By Sarah Vander Schaaff
Decisions won’t be announced until mid to late February, but Emma feels certain that her daughter won’t get into any of the schools to which they’ve applied. There are more than four times as many applicants as there are slots; she doesn’t “know anyone”; and she hasn’t waged a letter writing campaign of persuasion. So Emma is thinking about next fall and what her daughter might do if she is not in school.
Her daughter is two. Emma, who asked not to be identified by her real name, lives in West LA.
In speaking with her on the phone this week, this LA mother said that a few months ago she thought, “You find a nice little preschool and just go.”
After touring nine schools, she and her husband realized some would be a better fit than others.
They didn’t feel comfortable, they decided, sending their daughter to a nondenominational preschool that lead children in prayer before lunch.
And they couldn’t justify paying more than $800 a month to send their daughter to a two-year-old class that met six hours a week and required the presence of a caregiver at each session for the entire year. Emma works full time.
Other preschools offered “parent and me” classes, she said, for prospective families. Unofficially, it seemed the classes were a way to show one’s interest in the school, but Emma discovered that attending didn’t guarantee that families got the slots they’d hoped for. And the classes weren’t cheap: some cost about $100 per weekly session and run the course of the school year.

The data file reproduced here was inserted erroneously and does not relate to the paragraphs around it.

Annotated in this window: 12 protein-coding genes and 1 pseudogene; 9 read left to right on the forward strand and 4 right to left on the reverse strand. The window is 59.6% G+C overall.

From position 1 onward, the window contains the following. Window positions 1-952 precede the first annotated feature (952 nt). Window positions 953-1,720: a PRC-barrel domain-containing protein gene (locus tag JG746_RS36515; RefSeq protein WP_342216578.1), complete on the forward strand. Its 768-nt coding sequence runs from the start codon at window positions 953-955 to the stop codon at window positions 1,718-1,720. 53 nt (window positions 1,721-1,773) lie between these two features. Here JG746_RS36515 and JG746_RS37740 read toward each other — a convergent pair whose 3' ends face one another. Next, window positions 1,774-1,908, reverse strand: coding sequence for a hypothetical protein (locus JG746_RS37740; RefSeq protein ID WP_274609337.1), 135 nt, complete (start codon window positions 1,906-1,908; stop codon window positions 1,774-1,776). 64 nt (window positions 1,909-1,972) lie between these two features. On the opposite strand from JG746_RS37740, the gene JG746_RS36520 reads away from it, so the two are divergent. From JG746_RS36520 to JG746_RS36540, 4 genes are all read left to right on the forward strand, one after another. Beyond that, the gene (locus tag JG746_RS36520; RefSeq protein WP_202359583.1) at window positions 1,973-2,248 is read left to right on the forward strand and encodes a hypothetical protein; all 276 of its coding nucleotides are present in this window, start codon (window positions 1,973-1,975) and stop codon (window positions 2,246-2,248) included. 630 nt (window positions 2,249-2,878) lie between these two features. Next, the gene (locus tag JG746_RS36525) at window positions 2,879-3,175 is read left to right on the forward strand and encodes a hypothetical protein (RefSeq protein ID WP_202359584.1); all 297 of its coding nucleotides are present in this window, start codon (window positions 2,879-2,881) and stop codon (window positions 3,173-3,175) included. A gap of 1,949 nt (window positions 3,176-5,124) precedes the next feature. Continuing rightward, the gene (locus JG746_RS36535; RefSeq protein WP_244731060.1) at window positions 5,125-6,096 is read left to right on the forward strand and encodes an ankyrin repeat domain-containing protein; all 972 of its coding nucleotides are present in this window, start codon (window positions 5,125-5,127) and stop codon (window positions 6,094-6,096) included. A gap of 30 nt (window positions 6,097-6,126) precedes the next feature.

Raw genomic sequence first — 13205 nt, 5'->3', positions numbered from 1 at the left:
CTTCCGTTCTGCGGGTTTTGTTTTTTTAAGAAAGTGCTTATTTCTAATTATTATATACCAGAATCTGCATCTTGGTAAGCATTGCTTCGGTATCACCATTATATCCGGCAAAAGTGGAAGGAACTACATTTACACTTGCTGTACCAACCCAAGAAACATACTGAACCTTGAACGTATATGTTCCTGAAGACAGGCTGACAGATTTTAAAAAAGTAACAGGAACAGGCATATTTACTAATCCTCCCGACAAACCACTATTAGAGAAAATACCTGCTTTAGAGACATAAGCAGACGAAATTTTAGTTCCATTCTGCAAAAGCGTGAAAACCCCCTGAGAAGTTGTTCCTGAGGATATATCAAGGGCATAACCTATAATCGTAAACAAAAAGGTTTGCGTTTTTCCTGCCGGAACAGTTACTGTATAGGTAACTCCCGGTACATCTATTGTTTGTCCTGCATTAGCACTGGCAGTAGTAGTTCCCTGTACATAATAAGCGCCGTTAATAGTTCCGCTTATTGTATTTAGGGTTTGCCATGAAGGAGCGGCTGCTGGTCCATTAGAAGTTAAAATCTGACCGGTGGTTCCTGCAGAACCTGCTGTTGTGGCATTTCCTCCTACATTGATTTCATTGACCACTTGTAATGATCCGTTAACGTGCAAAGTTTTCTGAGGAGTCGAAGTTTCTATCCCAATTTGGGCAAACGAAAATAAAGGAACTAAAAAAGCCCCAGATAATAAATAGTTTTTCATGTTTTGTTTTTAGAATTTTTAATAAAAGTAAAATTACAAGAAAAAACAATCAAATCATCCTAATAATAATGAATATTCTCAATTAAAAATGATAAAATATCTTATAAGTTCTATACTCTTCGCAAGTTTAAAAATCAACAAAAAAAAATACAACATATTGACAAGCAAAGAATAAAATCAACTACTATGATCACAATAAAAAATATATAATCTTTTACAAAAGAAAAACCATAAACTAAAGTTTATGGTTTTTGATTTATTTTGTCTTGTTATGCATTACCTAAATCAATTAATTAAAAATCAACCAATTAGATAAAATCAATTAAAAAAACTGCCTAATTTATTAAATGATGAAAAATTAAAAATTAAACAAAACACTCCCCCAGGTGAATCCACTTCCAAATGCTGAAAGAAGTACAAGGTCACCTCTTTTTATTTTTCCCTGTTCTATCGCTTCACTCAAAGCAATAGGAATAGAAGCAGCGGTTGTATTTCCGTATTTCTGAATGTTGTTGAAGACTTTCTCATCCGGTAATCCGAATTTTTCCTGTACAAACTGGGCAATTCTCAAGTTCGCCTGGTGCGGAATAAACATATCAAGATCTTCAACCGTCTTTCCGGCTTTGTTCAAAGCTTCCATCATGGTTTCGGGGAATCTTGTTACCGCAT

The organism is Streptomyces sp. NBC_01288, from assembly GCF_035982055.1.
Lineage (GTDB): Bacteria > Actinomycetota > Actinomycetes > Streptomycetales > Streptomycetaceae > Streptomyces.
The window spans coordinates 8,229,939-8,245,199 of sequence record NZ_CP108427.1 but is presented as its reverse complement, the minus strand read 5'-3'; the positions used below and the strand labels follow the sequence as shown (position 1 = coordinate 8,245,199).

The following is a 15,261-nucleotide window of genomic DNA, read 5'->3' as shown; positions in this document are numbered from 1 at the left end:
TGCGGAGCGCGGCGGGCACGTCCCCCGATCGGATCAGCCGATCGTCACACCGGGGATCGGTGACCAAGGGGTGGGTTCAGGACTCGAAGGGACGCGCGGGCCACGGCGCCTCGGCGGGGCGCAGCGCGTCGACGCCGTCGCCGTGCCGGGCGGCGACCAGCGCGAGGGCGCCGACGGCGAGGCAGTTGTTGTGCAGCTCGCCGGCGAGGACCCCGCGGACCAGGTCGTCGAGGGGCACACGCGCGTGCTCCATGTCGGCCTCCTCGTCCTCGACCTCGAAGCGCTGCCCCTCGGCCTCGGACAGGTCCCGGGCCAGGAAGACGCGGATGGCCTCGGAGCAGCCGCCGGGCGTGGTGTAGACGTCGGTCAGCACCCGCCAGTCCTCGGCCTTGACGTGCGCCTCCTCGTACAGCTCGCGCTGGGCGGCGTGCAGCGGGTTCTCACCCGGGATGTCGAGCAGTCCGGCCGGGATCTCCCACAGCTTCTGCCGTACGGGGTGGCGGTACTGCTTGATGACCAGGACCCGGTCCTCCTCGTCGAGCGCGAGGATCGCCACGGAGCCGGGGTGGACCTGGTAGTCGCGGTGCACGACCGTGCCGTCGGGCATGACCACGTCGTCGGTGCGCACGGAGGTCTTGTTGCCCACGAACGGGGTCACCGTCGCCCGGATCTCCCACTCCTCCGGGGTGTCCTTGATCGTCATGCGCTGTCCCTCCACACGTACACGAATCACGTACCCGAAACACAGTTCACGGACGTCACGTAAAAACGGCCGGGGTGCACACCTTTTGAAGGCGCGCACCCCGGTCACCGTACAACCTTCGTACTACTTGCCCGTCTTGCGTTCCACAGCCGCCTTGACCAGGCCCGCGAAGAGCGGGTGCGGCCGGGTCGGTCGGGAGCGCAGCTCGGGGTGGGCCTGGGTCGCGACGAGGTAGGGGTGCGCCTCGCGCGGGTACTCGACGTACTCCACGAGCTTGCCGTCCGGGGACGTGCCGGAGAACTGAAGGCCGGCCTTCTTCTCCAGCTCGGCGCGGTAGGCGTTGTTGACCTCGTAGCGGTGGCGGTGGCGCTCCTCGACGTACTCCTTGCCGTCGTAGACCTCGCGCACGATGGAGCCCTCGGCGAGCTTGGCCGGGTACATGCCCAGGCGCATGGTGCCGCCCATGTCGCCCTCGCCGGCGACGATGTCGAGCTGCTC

Emma and her husband have submitted applications for their daughter to three preschools. She’s concluded that when it comes to getting in, “The odds are not in our favor.”
The feeling began early in the process when one school application asked, ‘How did you hear about us?’.
It turned out a friend of a friend, who happened to be an up-and-coming actor, was their connection. They weren’t close, so Emma asked the mutual acquaintance to check with the actor to make sure listing his name would be ok.
It was. But when her husband dropped off the application, a well-meaning admissions director said, “It would really be better if they wrote you a letter.”
That, Emma said, was not going to happen.
She was sick for the official tour of another school. Sometime during the interview she realized her mistake. The preschool was connected with a private elementary school, an expensive path for education they’d not intended to pursue.
Had she known of that expectation, she said, “I wouldn’t have applied.”
As for the third school, she said, “There are only 12 slots in the class and two of them are taken.”
When she factors in sibling acceptance, she doesn’t have much hope.
“You think, I try to be an agreeable person and we’re educated and trying to give our daughter a good life…but everyone is doing the same thing.”
Some, she admits, are doing more than the “same thing,” whether it’s playing to the Hollywood connections, the ability to volunteer or fundraise, or a thank-you note and letter writing campaign to set one’s child apart.
“We were a little late to the party,” she said. That fact was clear, she said, when she went to apply for a preschool that didn’t even accept applications. It only had a waiting list. Most of the kids on it were babies.
“The kids aren’t even a year,” she said.
Emma looks back at her young days in Colorado. She didn’t go to preschool and she turned out ok. Of course, there is a new preschool opening up soon—maybe they can get into that. And she’s heard that if you stay in touch, spots can open up….
And sometimes she and her husband toss around the idea that three years of preschool at $1,400 a month adds up to $42,000. Would that money be, “better saved for college?”
It will be a few years before their daughter has to apply for that.
Emma promises to keep us posted.
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